Can Google wirelessly connect homes to high-speed internet?

If tested successfully, Google Fiber could be wirelessly beamed into homes disconnected from its physical fiber optic lines, spreading access to the high-speed internet service to a broader range of people and places.

Bobby Yip/Reuters/File
Alphabet executive chairman Eric Schmidt speaks during a talk at the Chinese University of Hong Kong in 2013. On Wednesday, Mr. Schmidt told shareholders that the company is moving forward with wireless technology to beam high-speed internet into customers' homes.

Google may be planning to make its Fiber internet wireless, allowing more flexibility for the high-speed service – and more potential customers for the tech behemoth. 

Eric Schmidt, executive chairman of Google parent Alphabet, Inc., told shareholders at the conglomerate's annual meeting on Wednesday that the move toward a wireless Fiber is under strong consideration. He told attendees he had discussed the idea with Alphabet chief executive officer Larry Page and chief financial officer Ruth Porat, "to give you an idea of how serious this is," according to The Wall Street Journal.

Google Fiber is the technology company's super-fast fiber optic internet option that aims to deliver speeds 10 to 100 times faster than most internet service providers currently offer. The utility, which also offers home phone connections, has been slow to roll out – since its 2011 start in Palo Alto, Calif., Fiber has expanded, or planned to expand, to about a dozen metropolitan centers. 

The reason for the service's slow growth comes, in part, from the technology's basic requirements: for Fiber to connect to customers, physical fiber optic lines must be laid underground or along existing communications conduits. Once people are linked to the Fiber network, Google can offer internet speeds of up to 1,000 megabits per second. But physical constraints on the fiber lines – the so-called last mile problem – can also leave individuals with a bandwidth bottleneck at their home or business.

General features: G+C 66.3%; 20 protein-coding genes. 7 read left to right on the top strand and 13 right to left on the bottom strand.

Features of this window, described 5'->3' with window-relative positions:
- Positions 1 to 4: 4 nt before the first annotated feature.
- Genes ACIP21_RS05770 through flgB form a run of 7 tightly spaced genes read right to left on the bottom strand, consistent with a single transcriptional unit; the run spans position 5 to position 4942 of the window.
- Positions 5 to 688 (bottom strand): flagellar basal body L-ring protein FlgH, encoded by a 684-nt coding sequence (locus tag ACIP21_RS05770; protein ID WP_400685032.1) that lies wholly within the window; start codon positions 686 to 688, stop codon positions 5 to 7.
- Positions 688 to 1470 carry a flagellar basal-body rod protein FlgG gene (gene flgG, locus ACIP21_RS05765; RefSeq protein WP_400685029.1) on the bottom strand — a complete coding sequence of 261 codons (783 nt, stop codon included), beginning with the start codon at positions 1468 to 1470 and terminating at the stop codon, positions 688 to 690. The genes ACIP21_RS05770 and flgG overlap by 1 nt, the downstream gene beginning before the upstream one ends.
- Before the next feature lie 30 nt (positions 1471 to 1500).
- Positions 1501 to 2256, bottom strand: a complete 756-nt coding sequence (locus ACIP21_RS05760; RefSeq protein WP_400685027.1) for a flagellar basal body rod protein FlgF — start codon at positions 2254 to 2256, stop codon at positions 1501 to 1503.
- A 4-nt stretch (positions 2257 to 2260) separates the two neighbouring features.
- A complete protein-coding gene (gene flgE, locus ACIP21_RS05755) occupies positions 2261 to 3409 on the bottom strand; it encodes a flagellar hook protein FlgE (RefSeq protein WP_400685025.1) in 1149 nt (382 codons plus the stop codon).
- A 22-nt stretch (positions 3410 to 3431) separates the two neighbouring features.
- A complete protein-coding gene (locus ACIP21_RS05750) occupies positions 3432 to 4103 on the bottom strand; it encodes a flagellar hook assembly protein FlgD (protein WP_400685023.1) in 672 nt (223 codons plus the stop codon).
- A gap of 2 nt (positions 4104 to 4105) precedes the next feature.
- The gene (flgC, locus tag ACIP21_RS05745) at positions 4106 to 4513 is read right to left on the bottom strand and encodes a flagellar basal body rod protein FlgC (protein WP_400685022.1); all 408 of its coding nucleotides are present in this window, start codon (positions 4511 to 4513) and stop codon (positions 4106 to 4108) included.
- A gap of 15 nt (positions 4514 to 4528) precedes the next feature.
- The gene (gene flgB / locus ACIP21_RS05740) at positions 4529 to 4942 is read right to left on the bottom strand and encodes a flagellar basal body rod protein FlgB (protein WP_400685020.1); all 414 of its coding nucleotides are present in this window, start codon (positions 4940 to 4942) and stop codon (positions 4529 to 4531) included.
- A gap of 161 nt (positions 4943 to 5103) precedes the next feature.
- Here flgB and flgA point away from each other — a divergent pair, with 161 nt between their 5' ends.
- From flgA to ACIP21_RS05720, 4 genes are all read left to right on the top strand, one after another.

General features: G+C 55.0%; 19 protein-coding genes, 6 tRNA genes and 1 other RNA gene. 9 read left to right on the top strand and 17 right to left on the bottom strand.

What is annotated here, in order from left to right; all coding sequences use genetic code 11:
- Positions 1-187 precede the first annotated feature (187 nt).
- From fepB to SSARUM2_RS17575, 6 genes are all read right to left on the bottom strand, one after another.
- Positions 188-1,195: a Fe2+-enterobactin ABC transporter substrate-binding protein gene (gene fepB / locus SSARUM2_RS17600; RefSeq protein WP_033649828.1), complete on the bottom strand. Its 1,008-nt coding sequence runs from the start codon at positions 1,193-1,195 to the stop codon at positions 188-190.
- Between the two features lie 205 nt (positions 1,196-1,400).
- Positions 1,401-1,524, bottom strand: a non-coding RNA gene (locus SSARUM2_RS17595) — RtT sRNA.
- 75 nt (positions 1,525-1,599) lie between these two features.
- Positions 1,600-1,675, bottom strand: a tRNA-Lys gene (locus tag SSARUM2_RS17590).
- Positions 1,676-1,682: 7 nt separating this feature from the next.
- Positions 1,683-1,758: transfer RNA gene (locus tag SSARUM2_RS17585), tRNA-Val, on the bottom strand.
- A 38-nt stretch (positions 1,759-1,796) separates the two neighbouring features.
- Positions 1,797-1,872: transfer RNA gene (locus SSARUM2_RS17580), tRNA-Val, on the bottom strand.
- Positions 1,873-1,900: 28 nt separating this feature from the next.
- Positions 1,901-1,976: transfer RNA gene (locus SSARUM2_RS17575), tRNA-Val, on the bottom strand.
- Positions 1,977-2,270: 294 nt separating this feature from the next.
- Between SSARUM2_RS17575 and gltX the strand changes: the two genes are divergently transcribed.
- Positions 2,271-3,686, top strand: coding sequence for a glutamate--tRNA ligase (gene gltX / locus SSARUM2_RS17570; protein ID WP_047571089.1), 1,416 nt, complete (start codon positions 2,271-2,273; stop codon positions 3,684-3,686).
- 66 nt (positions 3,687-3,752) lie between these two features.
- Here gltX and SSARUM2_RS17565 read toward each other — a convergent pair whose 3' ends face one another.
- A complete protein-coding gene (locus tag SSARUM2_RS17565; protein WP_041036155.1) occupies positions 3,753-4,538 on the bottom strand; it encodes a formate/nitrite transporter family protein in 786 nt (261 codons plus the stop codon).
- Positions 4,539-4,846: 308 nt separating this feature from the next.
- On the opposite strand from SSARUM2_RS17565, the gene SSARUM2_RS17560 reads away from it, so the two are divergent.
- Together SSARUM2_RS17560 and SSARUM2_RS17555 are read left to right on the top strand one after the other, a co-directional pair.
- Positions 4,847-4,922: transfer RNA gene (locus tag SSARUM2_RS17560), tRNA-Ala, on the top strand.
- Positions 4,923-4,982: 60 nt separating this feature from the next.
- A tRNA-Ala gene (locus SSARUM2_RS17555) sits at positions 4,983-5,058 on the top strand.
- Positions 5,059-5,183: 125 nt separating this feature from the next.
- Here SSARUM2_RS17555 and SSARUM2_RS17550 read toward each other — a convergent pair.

If Alphabet decides to move forward with a wireless beaming option, though, the limits of physical fiber installation and the last mile could be fixed with the developing technology.

The beaming tech would be similar to the Wi-Fi signals that have been around for years, offering users a local connection operating on ultra- to super-high radio frequencies. The potential Fiber wireless connection would utilize extremely high frequency radio bands, called millimeter wave (mmW) technology, which could be the missing link in providing Fiber access to more people while maintaining the platform's high speeds.

"There appears to be a wireless solutions [sic] that are point to point that are inexpensive now because of the improvements in semiconductors," Schmidt told shareholders, according to USA Today. "These point to point solutions are now cheaper than digging up your garden and so forth," he added, referencing the challenge of integrating Fiber in built-up and populated areas.

"The huge advantage of millimetre wave is access to new spectrum because the existing cellphone spectrum is overcrowded. It's packed and there's nowhere else to go," University of Washington electrical engineering professor Jacques Rudell told The Guardian in January, discussing the use of mmW tech for Google's Project Skybender, which aims to provide internet through solar-powered drones.

The use of mmW does have its limitations similar to Wi-Fi, including blocking by buildings and other solid objects, signal weakening due to weather conditions like rain, and absorption by gases in the air. But over shorter ranges mmW waves could provide a solution to Fiber's last mile and physical networking problems and allow the service to "reach houses and users that are in lower density settings," places "where fiber becomes too expensive," as Craig Barratt, the senior vice president of Access and Energy (the Alphabet group behind the Fibers service), told Recode.

Google Fiber is proceeding with testing variations on wireless internet beaming in Kansas City, the first major location to originally be connected to the service.

At the shareholders meeting, Schmidt also elaborated on other potential Alphabet ventures including 3D printing buildings, plant-based substitute meat, and further advances in AI and VR tech, according to the Journal.

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